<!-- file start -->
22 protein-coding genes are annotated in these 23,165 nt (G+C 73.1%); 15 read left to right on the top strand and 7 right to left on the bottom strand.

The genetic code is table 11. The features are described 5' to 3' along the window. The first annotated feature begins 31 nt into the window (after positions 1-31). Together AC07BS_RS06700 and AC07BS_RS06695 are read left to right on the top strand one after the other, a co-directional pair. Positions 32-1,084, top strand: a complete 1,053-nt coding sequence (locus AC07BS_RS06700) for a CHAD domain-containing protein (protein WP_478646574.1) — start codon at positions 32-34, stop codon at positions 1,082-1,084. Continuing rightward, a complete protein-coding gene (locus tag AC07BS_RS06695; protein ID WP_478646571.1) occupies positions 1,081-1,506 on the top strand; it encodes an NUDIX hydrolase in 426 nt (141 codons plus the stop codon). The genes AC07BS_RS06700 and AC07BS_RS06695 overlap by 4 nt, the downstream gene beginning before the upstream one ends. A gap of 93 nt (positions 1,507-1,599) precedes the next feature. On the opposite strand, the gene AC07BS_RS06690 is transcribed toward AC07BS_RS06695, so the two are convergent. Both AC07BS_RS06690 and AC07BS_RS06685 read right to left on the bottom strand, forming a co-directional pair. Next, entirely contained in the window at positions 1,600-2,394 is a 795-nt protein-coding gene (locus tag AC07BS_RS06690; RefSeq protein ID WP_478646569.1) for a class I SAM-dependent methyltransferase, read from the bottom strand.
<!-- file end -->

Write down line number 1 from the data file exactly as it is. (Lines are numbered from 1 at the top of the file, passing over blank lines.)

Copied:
22 protein-coding genes are annotated in these 23,165 nt (G+C 73.1%); 15 read left to right on the top strand and 7 right to left on the bottom strand.